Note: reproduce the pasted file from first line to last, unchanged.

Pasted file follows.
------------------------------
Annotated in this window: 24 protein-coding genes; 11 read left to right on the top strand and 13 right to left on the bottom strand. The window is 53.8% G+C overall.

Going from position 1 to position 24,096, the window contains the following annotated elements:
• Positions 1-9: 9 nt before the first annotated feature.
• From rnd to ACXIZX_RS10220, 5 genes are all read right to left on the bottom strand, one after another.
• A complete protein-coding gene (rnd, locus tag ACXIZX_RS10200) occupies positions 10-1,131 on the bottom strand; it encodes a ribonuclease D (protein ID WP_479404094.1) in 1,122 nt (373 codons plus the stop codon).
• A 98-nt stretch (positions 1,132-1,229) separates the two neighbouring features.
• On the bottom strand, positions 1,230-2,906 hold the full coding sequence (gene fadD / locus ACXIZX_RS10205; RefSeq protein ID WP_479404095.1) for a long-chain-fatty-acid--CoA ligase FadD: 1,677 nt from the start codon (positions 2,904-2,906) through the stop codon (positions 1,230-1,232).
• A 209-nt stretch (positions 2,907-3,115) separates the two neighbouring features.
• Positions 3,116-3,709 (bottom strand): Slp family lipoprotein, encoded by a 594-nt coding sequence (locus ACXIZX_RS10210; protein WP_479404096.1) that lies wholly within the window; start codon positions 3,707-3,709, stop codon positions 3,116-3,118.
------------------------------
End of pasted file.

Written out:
Annotated in this window: 24 protein-coding genes; 11 read left to right on the top strand and 13 right to left on the bottom strand. The window is 53.8% G+C overall.

Going from position 1 to position 24,096, the window contains the following annotated elements:
• Positions 1-9: 9 nt before the first annotated feature.
• From rnd to ACXIZX_RS10220, 5 genes are all read right to left on the bottom strand, one after another.
• A complete protein-coding gene (rnd, locus tag ACXIZX_RS10200) occupies positions 10-1,131 on the bottom strand; it encodes a ribonuclease D (protein ID WP_479404094.1) in 1,122 nt (373 codons plus the stop codon).
• A 98-nt stretch (positions 1,132-1,229) separates the two neighbouring features.
• On the bottom strand, positions 1,230-2,906 hold the full coding sequence (gene fadD / locus ACXIZX_RS10205; RefSeq protein ID WP_479404095.1) for a long-chain-fatty-acid--CoA ligase FadD: 1,677 nt from the start codon (positions 2,904-2,906) through the stop codon (positions 1,230-1,232).
• A 209-nt stretch (positions 2,907-3,115) separates the two neighbouring features.
• Positions 3,116-3,709 (bottom strand): Slp family lipoprotein, encoded by a 594-nt coding sequence (locus ACXIZX_RS10210; protein WP_479404096.1) that lies wholly within the window; start codon positions 3,707-3,709, stop codon positions 3,116-3,118.